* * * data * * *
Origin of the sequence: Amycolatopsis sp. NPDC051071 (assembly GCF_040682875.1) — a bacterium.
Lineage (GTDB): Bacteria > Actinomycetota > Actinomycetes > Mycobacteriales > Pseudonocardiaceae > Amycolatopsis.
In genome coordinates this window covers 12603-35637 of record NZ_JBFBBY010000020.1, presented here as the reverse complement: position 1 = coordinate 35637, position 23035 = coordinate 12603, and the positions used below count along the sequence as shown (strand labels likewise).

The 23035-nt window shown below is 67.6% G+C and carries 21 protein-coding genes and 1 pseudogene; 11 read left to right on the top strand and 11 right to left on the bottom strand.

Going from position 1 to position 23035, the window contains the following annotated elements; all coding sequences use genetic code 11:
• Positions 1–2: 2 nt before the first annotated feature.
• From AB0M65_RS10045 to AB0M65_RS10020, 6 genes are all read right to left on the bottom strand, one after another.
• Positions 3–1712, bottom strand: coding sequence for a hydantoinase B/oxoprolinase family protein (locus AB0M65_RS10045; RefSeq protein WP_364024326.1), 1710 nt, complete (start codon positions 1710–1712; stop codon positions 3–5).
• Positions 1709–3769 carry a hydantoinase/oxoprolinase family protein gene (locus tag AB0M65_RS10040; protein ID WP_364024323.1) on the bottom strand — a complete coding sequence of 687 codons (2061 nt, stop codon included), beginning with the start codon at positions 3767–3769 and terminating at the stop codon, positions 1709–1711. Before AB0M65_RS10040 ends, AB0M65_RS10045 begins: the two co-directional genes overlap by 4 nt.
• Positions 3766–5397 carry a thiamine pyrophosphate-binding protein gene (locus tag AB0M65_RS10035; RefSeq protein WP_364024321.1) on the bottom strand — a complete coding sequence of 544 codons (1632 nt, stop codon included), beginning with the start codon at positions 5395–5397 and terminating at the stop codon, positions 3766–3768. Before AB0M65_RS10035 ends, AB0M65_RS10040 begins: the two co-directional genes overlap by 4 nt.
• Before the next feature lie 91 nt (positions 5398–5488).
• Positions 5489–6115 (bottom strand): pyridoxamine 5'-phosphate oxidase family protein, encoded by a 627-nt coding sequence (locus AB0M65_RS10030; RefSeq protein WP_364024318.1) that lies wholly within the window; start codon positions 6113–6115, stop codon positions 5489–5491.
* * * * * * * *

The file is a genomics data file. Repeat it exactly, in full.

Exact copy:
Origin of the sequence: Amycolatopsis sp. NPDC051071 (assembly GCF_040682875.1) — a bacterium.
Lineage (GTDB): Bacteria > Actinomycetota > Actinomycetes > Mycobacteriales > Pseudonocardiaceae > Amycolatopsis.
In genome coordinates this window covers 12603-35637 of record NZ_JBFBBY010000020.1, presented here as the reverse complement: position 1 = coordinate 35637, position 23035 = coordinate 12603, and the positions used below count along the sequence as shown (strand labels likewise).

The 23035-nt window shown below is 67.6% G+C and carries 21 protein-coding genes and 1 pseudogene; 11 read left to right on the top strand and 11 right to left on the bottom strand.

Going from position 1 to position 23035, the window contains the following annotated elements; all coding sequences use genetic code 11:
• Positions 1–2: 2 nt before the first annotated feature.
• From AB0M65_RS10045 to AB0M65_RS10020, 6 genes are all read right to left on the bottom strand, one after another.
• Positions 3–1712, bottom strand: coding sequence for a hydantoinase B/oxoprolinase family protein (locus AB0M65_RS10045; RefSeq protein WP_364024326.1), 1710 nt, complete (start codon positions 1710–1712; stop codon positions 3–5).
• Positions 1709–3769 carry a hydantoinase/oxoprolinase family protein gene (locus tag AB0M65_RS10040; protein ID WP_364024323.1) on the bottom strand — a complete coding sequence of 687 codons (2061 nt, stop codon included), beginning with the start codon at positions 3767–3769 and terminating at the stop codon, positions 1709–1711. Before AB0M65_RS10040 ends, AB0M65_RS10045 begins: the two co-directional genes overlap by 4 nt.
• Positions 3766–5397 carry a thiamine pyrophosphate-binding protein gene (locus tag AB0M65_RS10035; RefSeq protein WP_364024321.1) on the bottom strand — a complete coding sequence of 544 codons (1632 nt, stop codon included), beginning with the start codon at positions 5395–5397 and terminating at the stop codon, positions 3766–3768. Before AB0M65_RS10035 ends, AB0M65_RS10040 begins: the two co-directional genes overlap by 4 nt.
• Before the next feature lie 91 nt (positions 5398–5488).
• Positions 5489–6115 (bottom strand): pyridoxamine 5'-phosphate oxidase family protein, encoded by a 627-nt coding sequence (locus AB0M65_RS10030; RefSeq protein WP_364024318.1) that lies wholly within the window; start codon positions 6113–6115, stop codon positions 5489–5491.